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Increased choroidal mast cells and their degranulation in age-related macular degeneration
  1. Imran A Bhutto1,
  2. D Scott McLeod1,
  3. Tian Jing2,
  4. Janet S Sunness3,4,
  5. Johanna M Seddon5,6,
  6. Gerard A Lutty1
  1. 1Department of Ophthalmology, Wilmer Ophthalmological Institute, Johns Hopkins Hospital, Baltimore, Maryland, USA
  2. 2Biostatistics Consulting Center, The Johns Hopkins University School of Medicine, Baltimore, Maryland, USA
  3. 3Hoover Low Vision Rehabilitation Services, Greater Baltimore Medical Center, Baltimore, Maryland, USA
  4. 4Department of Ophthalmology and Visual Sciences, University of Maryland School of Medicine, Baltimore, Maryland, USA
  5. 5Ophthalmic Epidemiology and Genetics Service, New England Eye Center, Boston, Massachusetts, USA
  6. 6Department of Ophthalmology, Tufts University School of Medicine, Boston, Massachusetts, USA
  1. Correspondence to Professor Gerard A Lutty, Wilmer Ophthalmological Institute, M041 Smith Building, Johns Hopkins Hospital, 400 North Broadway, Baltimore, MD 21287-9115, USA; glutty{at}


Background/aims Inflammation has been implicated in age-related macular degeneration (AMD). This study investigates the association of mast cells (MCs), a resident choroidal inflammatory cell, with pathological changes in AMD.

Methods Human donor eyes included aged controls (n=10), clinically diagnosed with early AMD (n=8), geographic atrophy (GA, n=4) and exudative AMD (n=11). The choroids were excised and incubated for alkaline phosphatase (APase; blood vessels) and non-specific esterase activities (MCs). Degranulated (DG) and non-degranulated MCs in four areas of posterior choroid (nasal, non-macular, paramacular and submacular) were counted in flat mounts (4–6 fields/area). Choroids were subsequently embedded in JB-4 and sectioned for histological analyses.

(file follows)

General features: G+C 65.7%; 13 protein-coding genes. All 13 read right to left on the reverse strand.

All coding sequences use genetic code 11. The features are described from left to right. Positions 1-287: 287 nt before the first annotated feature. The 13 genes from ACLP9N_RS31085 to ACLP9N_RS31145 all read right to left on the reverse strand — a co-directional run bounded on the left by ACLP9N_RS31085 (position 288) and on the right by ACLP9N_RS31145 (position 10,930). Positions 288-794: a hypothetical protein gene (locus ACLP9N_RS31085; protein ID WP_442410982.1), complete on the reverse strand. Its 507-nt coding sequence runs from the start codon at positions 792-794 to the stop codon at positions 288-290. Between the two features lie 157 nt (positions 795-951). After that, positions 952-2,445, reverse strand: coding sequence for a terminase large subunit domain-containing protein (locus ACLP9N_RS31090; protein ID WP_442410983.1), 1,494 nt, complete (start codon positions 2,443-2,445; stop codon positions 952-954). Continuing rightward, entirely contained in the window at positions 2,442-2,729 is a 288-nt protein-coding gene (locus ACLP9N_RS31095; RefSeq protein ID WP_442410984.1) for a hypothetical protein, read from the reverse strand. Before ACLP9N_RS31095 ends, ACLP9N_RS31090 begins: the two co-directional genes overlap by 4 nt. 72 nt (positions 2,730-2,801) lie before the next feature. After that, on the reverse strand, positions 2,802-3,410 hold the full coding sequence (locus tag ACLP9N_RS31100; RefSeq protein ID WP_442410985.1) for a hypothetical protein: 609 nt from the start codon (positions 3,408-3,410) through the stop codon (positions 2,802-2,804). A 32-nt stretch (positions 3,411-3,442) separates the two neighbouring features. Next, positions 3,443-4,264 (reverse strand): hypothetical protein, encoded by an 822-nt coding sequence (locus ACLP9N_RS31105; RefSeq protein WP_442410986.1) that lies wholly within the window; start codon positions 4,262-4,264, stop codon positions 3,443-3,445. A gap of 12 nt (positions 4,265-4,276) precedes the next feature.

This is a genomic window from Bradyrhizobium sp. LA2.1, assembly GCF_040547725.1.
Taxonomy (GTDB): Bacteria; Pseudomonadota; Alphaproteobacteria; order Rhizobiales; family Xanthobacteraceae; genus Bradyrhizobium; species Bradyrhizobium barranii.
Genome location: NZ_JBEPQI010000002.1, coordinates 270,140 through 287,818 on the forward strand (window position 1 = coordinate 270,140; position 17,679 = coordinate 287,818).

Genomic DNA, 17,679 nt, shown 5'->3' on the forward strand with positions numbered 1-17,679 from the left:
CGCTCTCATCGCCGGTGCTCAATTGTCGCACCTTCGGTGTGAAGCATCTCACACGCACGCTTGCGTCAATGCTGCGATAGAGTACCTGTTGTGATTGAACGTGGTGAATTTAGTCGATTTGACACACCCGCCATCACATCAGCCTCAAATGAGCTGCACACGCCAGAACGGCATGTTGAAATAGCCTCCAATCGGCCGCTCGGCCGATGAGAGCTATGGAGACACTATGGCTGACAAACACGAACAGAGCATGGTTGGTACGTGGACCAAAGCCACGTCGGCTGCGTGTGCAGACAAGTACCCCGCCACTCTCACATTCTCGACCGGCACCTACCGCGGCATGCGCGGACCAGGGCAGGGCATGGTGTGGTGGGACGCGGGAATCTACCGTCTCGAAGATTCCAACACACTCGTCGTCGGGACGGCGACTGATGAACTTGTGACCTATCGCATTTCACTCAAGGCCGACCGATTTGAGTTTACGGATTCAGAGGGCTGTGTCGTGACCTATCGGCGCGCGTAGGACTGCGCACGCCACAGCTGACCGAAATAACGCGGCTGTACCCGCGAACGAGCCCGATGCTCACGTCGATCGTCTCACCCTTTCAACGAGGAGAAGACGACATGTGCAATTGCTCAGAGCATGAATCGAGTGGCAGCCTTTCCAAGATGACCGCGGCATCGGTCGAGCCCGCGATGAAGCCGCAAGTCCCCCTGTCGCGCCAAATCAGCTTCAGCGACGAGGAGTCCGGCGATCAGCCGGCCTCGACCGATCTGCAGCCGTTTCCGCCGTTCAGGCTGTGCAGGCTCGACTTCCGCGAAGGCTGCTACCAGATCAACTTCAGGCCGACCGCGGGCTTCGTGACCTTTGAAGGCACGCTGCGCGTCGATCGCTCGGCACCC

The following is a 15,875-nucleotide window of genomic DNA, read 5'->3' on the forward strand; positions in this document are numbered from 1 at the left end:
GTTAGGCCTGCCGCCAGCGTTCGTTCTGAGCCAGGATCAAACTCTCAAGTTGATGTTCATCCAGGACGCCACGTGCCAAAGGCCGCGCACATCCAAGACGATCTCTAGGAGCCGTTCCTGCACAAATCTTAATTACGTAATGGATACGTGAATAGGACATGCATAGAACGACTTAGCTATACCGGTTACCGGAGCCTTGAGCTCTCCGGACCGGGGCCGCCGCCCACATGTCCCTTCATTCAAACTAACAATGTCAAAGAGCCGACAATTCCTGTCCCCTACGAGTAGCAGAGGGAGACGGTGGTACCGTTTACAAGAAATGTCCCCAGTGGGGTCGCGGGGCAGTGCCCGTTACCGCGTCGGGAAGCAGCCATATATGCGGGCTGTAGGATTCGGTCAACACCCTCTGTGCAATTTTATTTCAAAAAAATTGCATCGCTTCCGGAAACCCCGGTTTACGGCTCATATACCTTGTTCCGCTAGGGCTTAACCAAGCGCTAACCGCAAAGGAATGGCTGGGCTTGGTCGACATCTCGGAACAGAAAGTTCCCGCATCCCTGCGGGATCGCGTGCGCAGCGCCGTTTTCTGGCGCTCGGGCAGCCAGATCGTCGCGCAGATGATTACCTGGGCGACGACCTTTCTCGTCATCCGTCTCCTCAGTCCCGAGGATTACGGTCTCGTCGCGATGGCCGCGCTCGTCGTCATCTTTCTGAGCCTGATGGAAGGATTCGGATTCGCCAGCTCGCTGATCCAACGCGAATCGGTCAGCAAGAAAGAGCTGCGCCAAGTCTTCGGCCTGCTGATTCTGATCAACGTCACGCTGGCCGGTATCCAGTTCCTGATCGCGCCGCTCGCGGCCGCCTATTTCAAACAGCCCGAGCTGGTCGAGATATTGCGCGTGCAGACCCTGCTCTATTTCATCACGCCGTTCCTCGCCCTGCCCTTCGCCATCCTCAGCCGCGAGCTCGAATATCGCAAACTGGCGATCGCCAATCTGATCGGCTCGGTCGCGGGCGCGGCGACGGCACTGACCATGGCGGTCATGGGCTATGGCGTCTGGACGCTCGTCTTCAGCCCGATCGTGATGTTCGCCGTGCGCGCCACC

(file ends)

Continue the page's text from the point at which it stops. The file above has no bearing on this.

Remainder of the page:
Results The number of MCs was significantly increased in all choroidal areas in early AMD (p=0.0006) and in paramacular area in exudative AMD (139.44±55.3 cells/mm2; p=0.0091) and GA (199.08±82.0 cells/mm2; p=0.0019) compared with the aged controls. DG MCs were also increased in paramacular (p=0.001) and submacular choroid (p=0.02) in all forms of AMD. Areas with the greatest numbers of DG MCs had loss of choriocapillaris (CC). Sections revealed that the MCs were widely distributed in Sattler's and Haller's layer in the choroidal stroma in aged controls, whereas MCs were frequently found in close proximity with CC in GA and exudative AMD and in choroidal neovascularisation (CNV).

Conclusion Increased MC numbers and degranulation were observed in all AMD choroids. These results suggest that MC degranulation may contribute to the pathogenesis of AMD: death of CC and retinal pigment epithelial and CNV formation. The proteolytic enzymes released from MC granules may result in thinning of AMD choroid.

  • Choroid
  • Inflammation
  • Macula
  • Neovascularisation
  • Pathology

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